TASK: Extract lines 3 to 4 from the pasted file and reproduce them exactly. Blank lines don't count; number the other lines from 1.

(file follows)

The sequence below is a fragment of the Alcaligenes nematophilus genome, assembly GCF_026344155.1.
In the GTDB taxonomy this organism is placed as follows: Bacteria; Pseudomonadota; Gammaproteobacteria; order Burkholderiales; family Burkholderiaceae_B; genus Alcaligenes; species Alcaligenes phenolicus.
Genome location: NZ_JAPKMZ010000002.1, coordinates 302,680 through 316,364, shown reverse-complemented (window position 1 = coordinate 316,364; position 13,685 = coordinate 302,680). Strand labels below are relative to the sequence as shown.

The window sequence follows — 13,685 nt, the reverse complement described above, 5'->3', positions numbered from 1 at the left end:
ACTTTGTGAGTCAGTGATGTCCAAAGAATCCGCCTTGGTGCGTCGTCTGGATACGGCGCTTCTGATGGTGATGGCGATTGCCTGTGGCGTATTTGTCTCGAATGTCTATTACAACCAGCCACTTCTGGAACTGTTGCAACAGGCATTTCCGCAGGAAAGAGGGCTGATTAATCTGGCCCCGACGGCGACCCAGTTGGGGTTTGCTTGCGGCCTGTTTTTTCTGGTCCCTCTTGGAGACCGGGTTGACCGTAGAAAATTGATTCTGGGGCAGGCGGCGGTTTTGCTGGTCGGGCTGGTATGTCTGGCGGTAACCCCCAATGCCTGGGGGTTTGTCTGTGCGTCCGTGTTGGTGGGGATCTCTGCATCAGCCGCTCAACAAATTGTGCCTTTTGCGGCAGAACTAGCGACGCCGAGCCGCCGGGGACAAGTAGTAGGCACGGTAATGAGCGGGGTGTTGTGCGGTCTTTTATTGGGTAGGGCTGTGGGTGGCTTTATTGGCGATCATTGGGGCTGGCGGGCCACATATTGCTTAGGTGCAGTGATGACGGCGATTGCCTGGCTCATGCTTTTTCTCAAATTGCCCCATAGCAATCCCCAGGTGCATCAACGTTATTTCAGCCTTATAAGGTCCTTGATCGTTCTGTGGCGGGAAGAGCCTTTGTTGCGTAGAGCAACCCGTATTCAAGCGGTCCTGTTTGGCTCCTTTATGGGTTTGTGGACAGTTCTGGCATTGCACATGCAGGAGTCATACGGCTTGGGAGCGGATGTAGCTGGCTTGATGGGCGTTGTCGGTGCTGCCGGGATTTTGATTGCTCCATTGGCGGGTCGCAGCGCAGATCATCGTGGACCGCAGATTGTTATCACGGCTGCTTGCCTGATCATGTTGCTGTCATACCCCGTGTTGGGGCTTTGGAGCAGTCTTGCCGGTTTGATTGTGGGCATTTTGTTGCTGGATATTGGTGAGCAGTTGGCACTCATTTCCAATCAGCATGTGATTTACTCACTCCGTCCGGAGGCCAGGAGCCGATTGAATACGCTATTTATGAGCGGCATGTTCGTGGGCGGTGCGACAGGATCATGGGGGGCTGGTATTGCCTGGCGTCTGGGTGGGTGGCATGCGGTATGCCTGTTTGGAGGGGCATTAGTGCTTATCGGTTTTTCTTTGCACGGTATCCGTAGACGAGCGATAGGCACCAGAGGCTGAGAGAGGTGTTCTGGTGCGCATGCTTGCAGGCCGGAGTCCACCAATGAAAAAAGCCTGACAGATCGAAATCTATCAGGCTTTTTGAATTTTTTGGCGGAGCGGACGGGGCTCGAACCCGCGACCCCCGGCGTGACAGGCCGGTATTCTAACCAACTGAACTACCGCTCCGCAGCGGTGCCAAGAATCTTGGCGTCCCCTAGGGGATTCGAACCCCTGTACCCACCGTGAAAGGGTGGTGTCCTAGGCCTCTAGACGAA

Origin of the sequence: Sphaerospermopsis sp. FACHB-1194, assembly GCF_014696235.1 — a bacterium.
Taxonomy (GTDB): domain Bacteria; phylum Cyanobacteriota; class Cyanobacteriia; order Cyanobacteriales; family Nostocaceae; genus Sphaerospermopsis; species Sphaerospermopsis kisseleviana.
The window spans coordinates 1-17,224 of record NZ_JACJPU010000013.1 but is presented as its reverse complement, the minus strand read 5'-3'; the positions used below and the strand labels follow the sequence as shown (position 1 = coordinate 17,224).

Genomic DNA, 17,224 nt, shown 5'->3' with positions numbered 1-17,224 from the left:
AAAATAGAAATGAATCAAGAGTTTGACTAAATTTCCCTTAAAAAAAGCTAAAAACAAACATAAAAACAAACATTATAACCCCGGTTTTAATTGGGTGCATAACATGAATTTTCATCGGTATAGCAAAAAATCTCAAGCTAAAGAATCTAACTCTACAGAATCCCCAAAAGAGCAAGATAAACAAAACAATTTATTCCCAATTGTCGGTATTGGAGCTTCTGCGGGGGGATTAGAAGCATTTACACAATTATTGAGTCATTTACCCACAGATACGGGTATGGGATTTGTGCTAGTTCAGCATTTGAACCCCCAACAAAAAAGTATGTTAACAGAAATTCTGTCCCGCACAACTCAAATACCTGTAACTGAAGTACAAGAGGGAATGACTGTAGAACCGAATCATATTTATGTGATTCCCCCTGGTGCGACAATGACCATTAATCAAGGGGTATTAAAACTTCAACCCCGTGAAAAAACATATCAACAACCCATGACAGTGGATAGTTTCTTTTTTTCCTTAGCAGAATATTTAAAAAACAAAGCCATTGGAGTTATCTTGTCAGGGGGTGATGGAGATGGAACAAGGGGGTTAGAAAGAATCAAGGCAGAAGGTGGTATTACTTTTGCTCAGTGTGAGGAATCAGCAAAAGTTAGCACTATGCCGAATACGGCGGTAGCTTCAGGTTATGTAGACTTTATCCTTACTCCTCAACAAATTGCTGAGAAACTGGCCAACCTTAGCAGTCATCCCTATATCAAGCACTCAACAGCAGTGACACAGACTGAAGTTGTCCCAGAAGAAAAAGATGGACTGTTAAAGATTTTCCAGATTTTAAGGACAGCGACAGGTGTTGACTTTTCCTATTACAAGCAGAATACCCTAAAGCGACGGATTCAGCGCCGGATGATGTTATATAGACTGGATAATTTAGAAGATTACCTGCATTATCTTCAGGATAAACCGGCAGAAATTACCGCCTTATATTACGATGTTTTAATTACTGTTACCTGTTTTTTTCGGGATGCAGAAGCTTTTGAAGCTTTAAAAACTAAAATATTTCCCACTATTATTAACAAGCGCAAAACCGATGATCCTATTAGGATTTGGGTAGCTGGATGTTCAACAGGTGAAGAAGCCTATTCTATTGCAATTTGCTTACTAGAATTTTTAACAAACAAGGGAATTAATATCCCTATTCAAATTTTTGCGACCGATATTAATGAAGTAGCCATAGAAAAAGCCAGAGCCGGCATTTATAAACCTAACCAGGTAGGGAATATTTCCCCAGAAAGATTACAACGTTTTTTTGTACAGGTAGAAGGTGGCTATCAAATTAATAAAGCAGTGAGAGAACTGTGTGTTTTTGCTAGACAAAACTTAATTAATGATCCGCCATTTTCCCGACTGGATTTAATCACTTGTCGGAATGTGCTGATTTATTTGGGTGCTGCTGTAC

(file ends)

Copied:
Genome location: NZ_JAPKMZ010000002.1, coordinates 302,680 through 316,364, shown reverse-complemented (window position 1 = coordinate 316,364; position 13,685 = coordinate 302,680). Strand labels below are relative to the sequence as shown.

The window sequence follows — 13,685 nt, the reverse complement described above, 5'->3', positions numbered from 1 at the left end: